In the recently published results of the Common Entrance Examination (CEE) of the undergraduate level (MECEE-BL) in various medical programs, a gap in the seats allocated for the programs and the actual number of students who passed has been visible.
While the candidates clearing the entrance exams of programs like MBBS, BDS, BASLP, BAMS, B Optometry, and B Perfusion Technology are more than double the allocated number of seats, six programs have almost half the allotted seats empty as the required number of students did not clear the entrance examination. The programs in which such a situation is faced are, BSc Nursing, BSc MLT, BSc MIT, BPT, B. Pharma, and BPH.
While there are 1240 seats allocated for BSc Nursing, only 504 have been able to clear the Entrance. Similarly, there are 445 seats allocated for BSc MLT but only 118 students have passed the entrance examination. Likewise, there are a total of 71 seats allocated for BSc MIT, 150 seats for BPT, and 882 seats for B Pharma but only 35, 114, and 547 students have cleared the entrance respectively.
There is another important picture that needs to be kept in mind when analyzing the results. The list of total applicants far exceeds the available seats in every program. However, in the six programs mentioned above, less than half the allocated seats have passed. This raises yet another important question regarding the gap between students' command of the subject and MEC's entrance questions.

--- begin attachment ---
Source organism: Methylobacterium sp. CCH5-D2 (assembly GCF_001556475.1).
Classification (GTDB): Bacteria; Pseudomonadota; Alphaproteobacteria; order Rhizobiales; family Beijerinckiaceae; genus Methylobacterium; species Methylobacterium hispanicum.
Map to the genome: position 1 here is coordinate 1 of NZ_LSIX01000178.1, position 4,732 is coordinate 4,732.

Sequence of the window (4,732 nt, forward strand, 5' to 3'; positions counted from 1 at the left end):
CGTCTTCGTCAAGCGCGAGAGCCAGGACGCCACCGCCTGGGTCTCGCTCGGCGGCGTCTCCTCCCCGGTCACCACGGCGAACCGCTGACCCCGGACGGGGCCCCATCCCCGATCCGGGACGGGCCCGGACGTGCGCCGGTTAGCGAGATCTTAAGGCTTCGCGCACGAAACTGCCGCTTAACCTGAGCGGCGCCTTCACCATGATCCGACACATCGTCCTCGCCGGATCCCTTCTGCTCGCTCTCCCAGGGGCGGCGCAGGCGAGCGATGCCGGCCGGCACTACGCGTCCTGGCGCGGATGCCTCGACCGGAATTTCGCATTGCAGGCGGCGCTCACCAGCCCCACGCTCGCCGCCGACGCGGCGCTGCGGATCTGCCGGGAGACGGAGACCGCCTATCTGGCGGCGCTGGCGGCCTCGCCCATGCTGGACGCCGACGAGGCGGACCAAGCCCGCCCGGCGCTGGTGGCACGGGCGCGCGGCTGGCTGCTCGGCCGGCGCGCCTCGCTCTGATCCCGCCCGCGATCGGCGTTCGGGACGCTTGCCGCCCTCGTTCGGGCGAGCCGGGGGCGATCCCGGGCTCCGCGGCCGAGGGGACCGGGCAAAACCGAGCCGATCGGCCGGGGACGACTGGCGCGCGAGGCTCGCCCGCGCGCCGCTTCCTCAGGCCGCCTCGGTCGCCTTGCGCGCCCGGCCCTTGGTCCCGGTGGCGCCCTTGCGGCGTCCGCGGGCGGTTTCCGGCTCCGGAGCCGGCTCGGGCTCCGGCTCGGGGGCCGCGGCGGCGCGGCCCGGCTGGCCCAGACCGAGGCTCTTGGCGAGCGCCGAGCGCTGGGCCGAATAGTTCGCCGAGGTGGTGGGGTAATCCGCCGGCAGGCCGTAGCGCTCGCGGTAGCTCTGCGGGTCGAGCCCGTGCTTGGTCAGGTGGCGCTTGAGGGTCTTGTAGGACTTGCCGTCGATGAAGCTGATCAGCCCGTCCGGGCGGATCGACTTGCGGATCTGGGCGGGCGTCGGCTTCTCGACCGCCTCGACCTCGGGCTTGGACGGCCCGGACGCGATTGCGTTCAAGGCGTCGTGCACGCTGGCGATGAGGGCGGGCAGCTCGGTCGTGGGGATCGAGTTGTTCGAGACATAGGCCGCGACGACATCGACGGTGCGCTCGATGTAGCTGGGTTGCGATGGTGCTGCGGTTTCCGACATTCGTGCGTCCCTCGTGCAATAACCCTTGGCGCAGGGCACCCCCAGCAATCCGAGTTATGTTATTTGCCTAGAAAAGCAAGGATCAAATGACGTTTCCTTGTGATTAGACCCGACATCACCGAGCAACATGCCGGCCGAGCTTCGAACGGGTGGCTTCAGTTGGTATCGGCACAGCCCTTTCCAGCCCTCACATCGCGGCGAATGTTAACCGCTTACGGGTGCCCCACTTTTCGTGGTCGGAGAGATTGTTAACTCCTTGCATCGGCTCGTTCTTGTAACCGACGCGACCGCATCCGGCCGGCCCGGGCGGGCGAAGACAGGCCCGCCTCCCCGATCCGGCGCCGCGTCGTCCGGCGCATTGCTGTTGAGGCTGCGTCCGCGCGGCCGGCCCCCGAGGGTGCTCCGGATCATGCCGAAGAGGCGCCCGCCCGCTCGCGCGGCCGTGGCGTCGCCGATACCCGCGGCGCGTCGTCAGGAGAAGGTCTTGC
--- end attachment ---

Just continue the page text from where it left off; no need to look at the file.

|Program||Total Applicants||Total Seats||Total Passed||Seats remaining|
|BNS including Critical Care Nursing/B. Midwifery||3478||1425||1380||-95|
|BSc MLT/B.Sc Medical Microbiology/BSc Medical Biochemistry||1000||485||118||327|
|B. Perfusion Technology||193||5||68||-63|
The commission is clear on the provision that even if the allocated seats go unfulfilled, only those who clear the entrance examination will be accepted in the programs. However, the commission is yet to decide on what to do with the vacant seats. A probable approach would be a second entrance but the commission has not reached any decision as of yet. The commission is also of the view that the results are as such because of the weak standing of students in those subjects. Previously MEC had denied allocating seats to many of the colleges offering BSc Nursing programs citing a lack of proper infrastructure. This so-called well-planned allocation as such should not have exposed huge gaps in allocated seats and no of students clearing the entrance. However, with this MEC's study and planning does not look to be in line with the reality on the ground. This poses a big question as to how effective is MEC's planning and also raises concerns regarding the quality of the country’s secondary education as a whole.
Nepal’s education sector has been one of the hardest-hit sectors due to the country’s political and economic as well as leadership crisis. Experts in the field believe, the sector has not been able to deliver the promises made by the stakeholders at various points in time.